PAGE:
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Deals

African Barrick Gold in $1 billion London IPO: sources

LONDON (Reuters) - African Barrick Gold (ABG), a spin-off of Barrick Gold Corp ABX.TO, has launched a London listing to raise as much as $1 billion, valuing its assets at about $4 billion, according to people familiar with the matter.

The biggest gold miner in Tanzania started pre-marketing its $875 million to $1 billion initial public offering on Monday, London's biggest in almost two years after New World Resources NWRS.L, the sources said.

Although many private equity firms are shelving IPO plans after receiving knock backs from fund managers, candidates with a smaller debt, such as ABG, are braving the market as volatility recedes.

Nevertheless, London-headquartered ABG, which is likely to be admitted to the FTSE 100 Index after selling 25 percent of its enlarged share capital in the IPO, is testing appetite with a 30 percent discount to smaller rival Randgold RRS.L.

ABGold declined to comment.

The deal, arranged by J.P. Morgan JPM.N and Morgan Stanley MS.N, will run a bookbuilding between March 5 and March 18. Parent firm Barrick, the world's biggest gold miner, plans to retain a 75 percent stake.

DEBT FREE, BIG DISCOUNT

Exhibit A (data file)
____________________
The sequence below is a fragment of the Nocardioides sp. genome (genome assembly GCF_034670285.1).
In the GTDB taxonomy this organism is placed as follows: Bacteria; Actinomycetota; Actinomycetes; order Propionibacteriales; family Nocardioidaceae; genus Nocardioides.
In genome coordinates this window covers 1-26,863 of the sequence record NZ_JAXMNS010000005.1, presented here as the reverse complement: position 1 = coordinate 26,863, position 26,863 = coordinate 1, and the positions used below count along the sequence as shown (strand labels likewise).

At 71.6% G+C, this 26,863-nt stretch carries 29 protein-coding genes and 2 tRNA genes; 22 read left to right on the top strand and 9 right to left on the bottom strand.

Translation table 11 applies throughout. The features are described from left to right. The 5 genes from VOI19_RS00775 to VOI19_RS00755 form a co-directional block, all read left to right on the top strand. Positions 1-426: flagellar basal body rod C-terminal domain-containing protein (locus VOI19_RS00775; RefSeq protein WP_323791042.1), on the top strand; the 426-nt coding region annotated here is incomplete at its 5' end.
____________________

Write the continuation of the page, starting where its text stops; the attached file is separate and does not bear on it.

ABG, the world 16th biggest gold miner with 26 million ounces of reserves, plans to use the IPO proceeds to repay debt, and is expected to hold a net cash of $280 million after the listing.

A price range will be announced when the bookbuilding starts, but analysts estimate ABG’s market value at $3.5 billion to $4 billion, valuing the firm at 1.4 to 1.6 times its net asset value (NAV) of $2.5 billion.

That would put ABG, which produced 716,000 ounces of gold last year, at a 30 percent discount to Randgold, which trades at 2.2 times NAV.

Shares in Randgold fell 1 percent to 4,644 pence each at 1200 GMT.

ABG generated earnings before interest, depreciation and amortization of $250 million on the back of $693 million in revenues in 2009, reflecting a margin of 36 percent.

Analysts expect ABG to see its production increase to 1 million ounces by 2014, assuming gold prices remain at the current level of $1,100 per ounce.

The costs of gold production on a by-product basis was $533 per ounce.

Reporting by Daisy Ku; Editing by Simon Jessop and Louise Heavens

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